Peter affirms (in Acts 10 ) that his post-cross practice was to continue to uphold ALL of the moral law as it relates to food not just the Lev 17 portion.


    ======================================

    The ceremonial law speaks specifically to those annual feasts listed in Lev 23 that are based in animal sacrifice. In fact all of the Levitcal sections dealing with animal sacrifice are speaking about the ceremonial law.

    As Hebrews 10 states - the once-for-all sacrifice of Christ puts an end to the animal blood sacrifices and offerings.

    Thus it is ended.

    =============================

    The OT civil law of the OT - is specific to a Theocracy. It only applies in the context of a theocracy. (Since we don't live in one - those laws cannot be applied)

    in Christ,

    Bob
     
  16. Heavenly Pilgrim

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    HP: Of course you know where we disagree. I would believe the Bible teaches that all are under condemnation NOT due to Adams sin, but because all have sinned even if not in the same manner as Adam did.





    HP. Agreed.




    HP: I agree fully that the law of God indeed still play as role in the believers life. I do not believe that many things ‘law’ for the Jews pertain to us today.




    HP: Well stated. :thumbsup:
     
  17. BobRyan

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    It is true that gentiles are not under the same obligation as Jews either OT or NT.

    In Eph 2 - the notion of "being a Jew" is identified with circumcision and the notion of not being a Jew is called in that chapter "uncircumcision" Ep 2:11.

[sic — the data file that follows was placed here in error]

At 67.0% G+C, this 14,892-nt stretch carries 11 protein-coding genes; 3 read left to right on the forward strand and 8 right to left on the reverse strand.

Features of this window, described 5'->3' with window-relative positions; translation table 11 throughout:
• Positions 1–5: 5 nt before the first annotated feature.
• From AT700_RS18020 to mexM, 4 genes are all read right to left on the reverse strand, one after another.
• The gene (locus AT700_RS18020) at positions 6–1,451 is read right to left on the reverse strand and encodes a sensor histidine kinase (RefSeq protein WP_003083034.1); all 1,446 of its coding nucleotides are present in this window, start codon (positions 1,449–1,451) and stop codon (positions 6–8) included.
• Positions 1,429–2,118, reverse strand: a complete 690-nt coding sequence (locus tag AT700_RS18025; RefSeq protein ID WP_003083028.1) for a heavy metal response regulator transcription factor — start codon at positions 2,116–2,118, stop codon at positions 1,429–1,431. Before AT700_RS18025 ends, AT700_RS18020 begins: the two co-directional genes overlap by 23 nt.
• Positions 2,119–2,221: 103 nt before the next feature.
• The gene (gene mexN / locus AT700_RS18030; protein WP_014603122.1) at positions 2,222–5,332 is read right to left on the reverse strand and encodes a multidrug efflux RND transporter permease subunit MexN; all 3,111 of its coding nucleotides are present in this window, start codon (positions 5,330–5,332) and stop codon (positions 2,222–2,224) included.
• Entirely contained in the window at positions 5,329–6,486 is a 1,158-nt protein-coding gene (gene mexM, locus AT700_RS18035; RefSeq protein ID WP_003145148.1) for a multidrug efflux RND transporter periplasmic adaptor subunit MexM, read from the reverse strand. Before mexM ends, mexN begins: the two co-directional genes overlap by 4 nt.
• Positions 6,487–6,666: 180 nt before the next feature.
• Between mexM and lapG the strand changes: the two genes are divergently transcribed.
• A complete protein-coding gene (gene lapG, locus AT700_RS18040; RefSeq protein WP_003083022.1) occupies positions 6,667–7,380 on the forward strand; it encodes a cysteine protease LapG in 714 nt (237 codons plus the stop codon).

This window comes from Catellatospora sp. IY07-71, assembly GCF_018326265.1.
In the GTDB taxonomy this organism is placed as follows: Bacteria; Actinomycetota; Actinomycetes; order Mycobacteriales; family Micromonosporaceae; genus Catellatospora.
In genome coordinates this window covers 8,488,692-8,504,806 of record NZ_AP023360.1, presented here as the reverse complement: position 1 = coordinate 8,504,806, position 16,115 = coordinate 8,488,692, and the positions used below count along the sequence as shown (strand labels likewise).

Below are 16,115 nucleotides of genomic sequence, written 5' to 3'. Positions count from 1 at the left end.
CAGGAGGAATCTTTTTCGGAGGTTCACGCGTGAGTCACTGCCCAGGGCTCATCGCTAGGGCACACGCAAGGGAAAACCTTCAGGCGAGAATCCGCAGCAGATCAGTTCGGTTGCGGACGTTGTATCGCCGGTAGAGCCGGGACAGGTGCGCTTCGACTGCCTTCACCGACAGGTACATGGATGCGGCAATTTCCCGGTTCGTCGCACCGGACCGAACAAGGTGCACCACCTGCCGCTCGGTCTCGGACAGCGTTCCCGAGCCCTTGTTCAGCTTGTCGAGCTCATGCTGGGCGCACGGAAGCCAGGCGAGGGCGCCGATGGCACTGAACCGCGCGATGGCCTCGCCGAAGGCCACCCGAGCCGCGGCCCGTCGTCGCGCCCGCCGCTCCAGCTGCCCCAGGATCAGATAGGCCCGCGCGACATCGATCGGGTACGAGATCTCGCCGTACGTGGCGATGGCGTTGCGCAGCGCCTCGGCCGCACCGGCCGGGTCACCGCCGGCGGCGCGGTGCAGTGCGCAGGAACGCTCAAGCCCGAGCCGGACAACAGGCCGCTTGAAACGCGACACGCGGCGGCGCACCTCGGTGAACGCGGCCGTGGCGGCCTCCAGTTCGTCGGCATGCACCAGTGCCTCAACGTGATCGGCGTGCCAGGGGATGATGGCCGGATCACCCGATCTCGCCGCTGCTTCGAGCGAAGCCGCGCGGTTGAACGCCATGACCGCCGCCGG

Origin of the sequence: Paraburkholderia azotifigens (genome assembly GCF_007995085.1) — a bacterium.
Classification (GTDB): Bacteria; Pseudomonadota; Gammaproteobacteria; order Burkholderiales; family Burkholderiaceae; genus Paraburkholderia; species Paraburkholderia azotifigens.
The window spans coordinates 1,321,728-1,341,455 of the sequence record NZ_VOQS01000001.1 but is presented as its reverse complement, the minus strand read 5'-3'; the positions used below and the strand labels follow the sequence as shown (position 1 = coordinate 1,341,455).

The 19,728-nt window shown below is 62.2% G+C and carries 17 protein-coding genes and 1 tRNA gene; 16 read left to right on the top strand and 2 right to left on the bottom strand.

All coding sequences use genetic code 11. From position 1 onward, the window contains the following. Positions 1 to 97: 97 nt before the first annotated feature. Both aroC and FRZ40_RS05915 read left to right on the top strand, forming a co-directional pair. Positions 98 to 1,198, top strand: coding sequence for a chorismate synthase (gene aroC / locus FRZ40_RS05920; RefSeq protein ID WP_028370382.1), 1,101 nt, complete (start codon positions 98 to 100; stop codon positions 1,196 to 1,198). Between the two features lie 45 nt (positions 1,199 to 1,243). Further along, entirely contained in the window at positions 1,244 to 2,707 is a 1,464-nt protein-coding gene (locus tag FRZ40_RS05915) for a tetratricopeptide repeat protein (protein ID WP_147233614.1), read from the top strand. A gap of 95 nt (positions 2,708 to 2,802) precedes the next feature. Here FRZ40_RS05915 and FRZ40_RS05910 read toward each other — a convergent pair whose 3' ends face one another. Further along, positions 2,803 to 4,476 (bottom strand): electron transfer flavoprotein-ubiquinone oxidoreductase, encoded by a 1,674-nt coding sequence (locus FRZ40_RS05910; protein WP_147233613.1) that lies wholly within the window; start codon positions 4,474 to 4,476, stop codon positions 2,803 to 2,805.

Thus in the Acts 15 debate - the Acts 15:1 debate context is the idea of some Christian Jews, that gentiles who accepted the one true God of the Bible - and yes that means they accept the Bible as the infallible Word of God - must ALSO become Jews "be circumcised" in order to be saved. In Acts 13 we see gentiles who chose to worship the one true God and who accept the bible as the infallible Word of God - are meeting with Jews week after week (in fact Sabbath after Sabbath) and so in Acts 15 the council observes in the case of both Jewish and Gentile believers that the Bible is preached "every Sabbath" - as it continued to argue that gentiles were not required to "Become Jewish Christians" in order to be saved.

    The council's conclusion points out that such was never the case - not in the OT and not in the NT.

    So what happens in Acts 16:1-3?? Paul immediately insists that Timothy be circumcised!!

    And then what do we see in Gal 2:3-4 - ?? Paul boasts that the gentile Titus refused to be circumcised!

    The NT authors did not teach that the Jewish Christians were to ignore their obligations as Jewish Christians - neither did they argue that Gentile Christians must become Jewish Christians.

    So as we see in 1Cor 7:19 "Circumcision is nothing and uncircumcision is nothing - but what matters is KEEPING the COMMANDMENTS of God"

    The obligation for us (gentile christians) is to accept the Bible (all 66 books) as the inspired infallible Word of God to be used for doctrine (2Tim 3:16-17) and to honor and obey God's Commandments.

    1 John 2:1 "I write these things to you that you SIN NOT but if anyone sins we have an advocate with the Father".

    John goes on in that SAME book to point out that SIN is defined by the Law of God 1John 3:4 "SIN IS transgression of the Law" KJV.

    In Romans 6 Paul is very clear that we are not to engage in sin under the transparent "excuse" that "we are not under law but under grace".

    So the 66 books of scripture are binding - and some of it includes obligations such as circumcision that do not apply to gentile Christians. A fact clearly spelled out in scripture as we see in Acts 15.


    in Christ,

    Bob
     
    #17 BobRyan, May 2, 2010